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Where Do You Find Comfort?

”To the degree that you have based your life on something other than the Lord, to that degree God’s love and the hope of the gospel will not comfort you.” – Paul Tripp

April 07 2010 | Blog | Comments Off on Where Do You Find Comfort?

“Whiter Than Snow” Book Review

502309_1_ftc_dp I was introduced to the ministry of Paul Tripp when I was in seminary.  At the time I liked what he had to say, but to be honest I was either too interested in catching up on the latest happenings at ETS or too busy trying to memorize Hebrew vocabulary to really appreciate all of what he had to offer.  Having been in full-time ministry for over 8 years now I have come to appreciate Paul Tripp far more than I did in seminary.  What I love about Paul Tripp is that he writes and speaks on a level that every person can understand and about topics that every person is familiar with.  In other words, Paul Tripp is very real and writes about very real things.  Yet he does so in such a way that the reader cannot help but see life as it is, but more importantly life as God intended it to be.  Paul Tripp frequently opens my eyes to help me see God’s perspective on my “real life.”

Whiter Than Snow is an excellent example of Tripp’s ability to take the themes of Scripture (specifically Psalm 51) and to illuminate everyday life with them.  In describing the purpose of the book Tripp writes,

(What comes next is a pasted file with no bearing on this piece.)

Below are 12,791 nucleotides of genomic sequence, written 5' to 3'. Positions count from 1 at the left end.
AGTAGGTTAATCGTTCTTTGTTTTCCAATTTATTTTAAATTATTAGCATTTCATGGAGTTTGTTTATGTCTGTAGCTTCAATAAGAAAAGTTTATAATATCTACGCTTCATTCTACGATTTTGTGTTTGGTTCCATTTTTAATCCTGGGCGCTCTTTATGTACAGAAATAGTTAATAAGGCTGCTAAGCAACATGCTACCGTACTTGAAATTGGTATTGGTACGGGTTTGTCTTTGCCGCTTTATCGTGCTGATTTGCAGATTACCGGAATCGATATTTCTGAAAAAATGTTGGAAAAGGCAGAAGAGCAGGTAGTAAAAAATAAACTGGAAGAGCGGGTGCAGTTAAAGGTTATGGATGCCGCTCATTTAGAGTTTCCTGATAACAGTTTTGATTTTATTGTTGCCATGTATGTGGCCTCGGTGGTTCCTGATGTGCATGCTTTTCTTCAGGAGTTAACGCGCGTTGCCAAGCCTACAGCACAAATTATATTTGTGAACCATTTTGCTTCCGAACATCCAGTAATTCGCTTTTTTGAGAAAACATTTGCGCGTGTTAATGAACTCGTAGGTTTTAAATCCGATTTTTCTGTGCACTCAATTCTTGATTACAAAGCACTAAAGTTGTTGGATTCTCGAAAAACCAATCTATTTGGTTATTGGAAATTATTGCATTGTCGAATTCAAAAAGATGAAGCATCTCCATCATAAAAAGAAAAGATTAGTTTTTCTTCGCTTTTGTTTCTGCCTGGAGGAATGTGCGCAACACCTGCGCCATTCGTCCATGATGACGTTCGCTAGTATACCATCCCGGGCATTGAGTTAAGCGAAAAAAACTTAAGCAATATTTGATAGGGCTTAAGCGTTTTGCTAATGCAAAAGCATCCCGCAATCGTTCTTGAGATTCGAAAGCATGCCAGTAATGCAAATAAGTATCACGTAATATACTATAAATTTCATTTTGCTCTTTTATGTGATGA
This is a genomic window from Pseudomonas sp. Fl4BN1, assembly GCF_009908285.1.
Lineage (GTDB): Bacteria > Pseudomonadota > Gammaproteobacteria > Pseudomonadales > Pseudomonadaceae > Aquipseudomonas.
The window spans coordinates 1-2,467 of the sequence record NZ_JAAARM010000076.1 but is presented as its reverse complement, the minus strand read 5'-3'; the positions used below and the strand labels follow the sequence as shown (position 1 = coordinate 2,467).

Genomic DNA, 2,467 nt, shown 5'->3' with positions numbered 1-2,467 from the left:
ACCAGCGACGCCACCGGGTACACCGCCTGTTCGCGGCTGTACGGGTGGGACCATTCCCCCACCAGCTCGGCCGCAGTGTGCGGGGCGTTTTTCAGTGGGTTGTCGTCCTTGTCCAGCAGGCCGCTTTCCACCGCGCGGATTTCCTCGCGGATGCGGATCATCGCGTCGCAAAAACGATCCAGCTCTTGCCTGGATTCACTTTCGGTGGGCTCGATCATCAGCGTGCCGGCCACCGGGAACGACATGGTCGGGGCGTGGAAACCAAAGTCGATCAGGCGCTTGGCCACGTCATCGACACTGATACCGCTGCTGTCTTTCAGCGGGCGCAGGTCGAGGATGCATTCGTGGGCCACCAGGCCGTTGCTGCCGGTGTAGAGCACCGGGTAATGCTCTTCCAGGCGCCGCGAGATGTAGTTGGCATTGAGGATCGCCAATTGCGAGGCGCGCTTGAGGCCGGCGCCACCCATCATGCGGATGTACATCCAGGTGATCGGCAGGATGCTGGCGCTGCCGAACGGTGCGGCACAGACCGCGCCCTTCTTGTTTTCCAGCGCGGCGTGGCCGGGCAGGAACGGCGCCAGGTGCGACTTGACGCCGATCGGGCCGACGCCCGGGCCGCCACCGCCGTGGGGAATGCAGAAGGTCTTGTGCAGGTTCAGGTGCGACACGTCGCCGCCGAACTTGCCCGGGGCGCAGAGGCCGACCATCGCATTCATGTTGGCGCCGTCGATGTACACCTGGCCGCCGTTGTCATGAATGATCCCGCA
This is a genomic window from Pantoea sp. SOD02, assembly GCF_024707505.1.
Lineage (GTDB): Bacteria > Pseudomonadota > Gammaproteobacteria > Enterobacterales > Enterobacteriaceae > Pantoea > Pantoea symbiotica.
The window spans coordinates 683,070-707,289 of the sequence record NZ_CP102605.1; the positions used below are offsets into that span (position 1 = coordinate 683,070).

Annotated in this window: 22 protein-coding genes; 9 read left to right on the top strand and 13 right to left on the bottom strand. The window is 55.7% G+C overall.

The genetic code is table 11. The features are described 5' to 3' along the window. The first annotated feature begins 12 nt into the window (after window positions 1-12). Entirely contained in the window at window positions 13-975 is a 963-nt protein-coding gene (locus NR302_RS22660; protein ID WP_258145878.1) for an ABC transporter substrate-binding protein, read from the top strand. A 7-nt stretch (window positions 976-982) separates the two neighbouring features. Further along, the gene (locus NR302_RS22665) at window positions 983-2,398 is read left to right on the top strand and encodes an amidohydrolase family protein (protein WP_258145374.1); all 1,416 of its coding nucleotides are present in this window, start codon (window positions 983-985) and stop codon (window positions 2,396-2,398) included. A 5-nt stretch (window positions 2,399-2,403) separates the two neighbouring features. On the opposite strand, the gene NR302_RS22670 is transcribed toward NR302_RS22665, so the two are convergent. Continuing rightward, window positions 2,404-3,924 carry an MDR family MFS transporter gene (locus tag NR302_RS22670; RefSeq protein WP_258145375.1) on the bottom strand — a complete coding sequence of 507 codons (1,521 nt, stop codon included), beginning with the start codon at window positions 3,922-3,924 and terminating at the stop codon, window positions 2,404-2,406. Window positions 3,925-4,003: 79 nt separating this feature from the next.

Think about it.  This is exactly how you live your life as a Christian.  God hasn’t given you in the Bible the exact notes to play in every situation of your life.  No, in the Bible, he gives you a divinely inspired musical structure…and invites you to improvise harmoniously with him.  In this way, the life of a believer is more like jazz than it is like playing off sheet music.  So, what you have in your hands is devotional jazz, designed to help you improvise more harmoniously with the Great Composer.

Throughout the 52 short devotions in Whiter Than Snow Tripp plays this “devotional jazz” beautifully. 

Whiter Than Snow is a series of 52 devotions (2 pages at the most) on Psalm 51.  The book actually began as a series of blog posts that eventually turned into this devotional.  At 150 pages Whiter Than Snow could easily be read in one sitting, but the purpose of the book makes it much better suited for a 52 day or 52 week devotional.

If you’re looking for a new devotional or if you would simply like more exposure to Paul Tripp, this would be great place to start.  It, like all of his other books, was tremendously helpful to me.

December 30 2009 | Blog | Comments Off on “Whiter Than Snow” Book Review

Instruments in the Redeemer’s Hands Book Review

Some books are so bad that they require 18-20 written pages to correct all of their errors. On the other hand, some books are so good that it would simply be impossible to say enough good about them without essentially reprinting them in your review. Instruments in the Redeemer’s Hands by Paul Tripp is an example of the latter.